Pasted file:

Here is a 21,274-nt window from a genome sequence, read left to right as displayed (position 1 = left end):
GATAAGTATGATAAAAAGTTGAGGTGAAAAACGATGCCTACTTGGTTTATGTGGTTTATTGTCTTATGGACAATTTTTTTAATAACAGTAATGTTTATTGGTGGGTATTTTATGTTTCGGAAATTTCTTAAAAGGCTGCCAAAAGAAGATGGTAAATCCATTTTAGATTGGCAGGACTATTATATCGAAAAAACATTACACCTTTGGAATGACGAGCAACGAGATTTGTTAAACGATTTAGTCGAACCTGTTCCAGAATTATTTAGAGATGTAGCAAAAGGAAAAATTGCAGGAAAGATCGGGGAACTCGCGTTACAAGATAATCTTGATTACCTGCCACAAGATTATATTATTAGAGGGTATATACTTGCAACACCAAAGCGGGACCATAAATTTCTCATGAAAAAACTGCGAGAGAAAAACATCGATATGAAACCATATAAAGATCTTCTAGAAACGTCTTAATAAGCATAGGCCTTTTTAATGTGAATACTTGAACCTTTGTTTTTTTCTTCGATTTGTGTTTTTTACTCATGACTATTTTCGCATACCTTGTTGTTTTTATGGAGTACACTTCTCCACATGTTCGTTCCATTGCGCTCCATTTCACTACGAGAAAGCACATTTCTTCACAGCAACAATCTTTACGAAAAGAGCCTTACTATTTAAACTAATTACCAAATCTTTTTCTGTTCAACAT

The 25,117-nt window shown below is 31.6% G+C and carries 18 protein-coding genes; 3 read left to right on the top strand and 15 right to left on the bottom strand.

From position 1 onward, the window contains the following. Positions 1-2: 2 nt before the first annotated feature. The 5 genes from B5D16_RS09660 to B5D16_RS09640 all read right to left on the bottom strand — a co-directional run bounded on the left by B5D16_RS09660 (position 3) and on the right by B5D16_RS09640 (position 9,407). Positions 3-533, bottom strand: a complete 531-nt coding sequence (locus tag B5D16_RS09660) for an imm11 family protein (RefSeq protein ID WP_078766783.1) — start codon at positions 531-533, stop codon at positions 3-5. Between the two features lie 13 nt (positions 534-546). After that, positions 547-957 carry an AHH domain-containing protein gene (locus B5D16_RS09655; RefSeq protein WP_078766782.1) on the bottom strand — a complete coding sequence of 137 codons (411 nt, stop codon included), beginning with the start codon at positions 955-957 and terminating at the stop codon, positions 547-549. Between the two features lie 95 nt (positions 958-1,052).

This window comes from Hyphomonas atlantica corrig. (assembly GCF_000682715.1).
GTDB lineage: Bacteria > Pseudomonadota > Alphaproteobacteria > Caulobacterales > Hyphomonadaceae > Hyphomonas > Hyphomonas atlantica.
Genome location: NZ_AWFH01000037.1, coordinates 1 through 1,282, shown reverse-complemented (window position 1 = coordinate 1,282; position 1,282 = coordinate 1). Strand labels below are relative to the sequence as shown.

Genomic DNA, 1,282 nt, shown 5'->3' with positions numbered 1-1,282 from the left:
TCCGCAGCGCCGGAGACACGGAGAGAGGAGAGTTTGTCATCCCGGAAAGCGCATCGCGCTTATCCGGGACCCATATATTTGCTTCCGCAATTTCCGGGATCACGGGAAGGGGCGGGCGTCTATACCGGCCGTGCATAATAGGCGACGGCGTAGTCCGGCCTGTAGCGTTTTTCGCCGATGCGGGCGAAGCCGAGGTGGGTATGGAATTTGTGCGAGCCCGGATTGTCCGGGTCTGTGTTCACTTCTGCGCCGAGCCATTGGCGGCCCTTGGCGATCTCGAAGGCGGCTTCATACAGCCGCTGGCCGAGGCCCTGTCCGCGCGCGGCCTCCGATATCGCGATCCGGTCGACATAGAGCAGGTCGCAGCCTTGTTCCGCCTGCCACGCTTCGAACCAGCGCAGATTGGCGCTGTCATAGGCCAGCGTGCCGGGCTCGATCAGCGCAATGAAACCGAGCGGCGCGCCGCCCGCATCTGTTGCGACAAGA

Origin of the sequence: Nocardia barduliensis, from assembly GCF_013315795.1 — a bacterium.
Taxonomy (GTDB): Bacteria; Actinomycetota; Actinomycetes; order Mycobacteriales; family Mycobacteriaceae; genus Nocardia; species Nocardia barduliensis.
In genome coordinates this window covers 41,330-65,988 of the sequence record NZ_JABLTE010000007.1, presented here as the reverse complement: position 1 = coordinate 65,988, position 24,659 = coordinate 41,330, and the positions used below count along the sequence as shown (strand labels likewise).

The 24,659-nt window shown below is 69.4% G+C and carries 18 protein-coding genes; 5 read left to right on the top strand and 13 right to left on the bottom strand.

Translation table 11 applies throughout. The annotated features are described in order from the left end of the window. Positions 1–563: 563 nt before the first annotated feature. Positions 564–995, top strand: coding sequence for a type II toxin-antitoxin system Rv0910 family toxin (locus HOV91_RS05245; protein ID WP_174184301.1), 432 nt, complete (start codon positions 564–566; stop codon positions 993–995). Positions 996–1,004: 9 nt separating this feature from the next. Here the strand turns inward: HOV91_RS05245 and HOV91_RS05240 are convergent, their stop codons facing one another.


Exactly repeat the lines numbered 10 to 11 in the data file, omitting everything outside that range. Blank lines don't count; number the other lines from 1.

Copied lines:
Origin of the sequence: Nocardia barduliensis, from assembly GCF_013315795.1 — a bacterium.
Taxonomy (GTDB): Bacteria; Actinomycetota; Actinomycetes; order Mycobacteriales; family Mycobacteriaceae; genus Nocardia; species Nocardia barduliensis.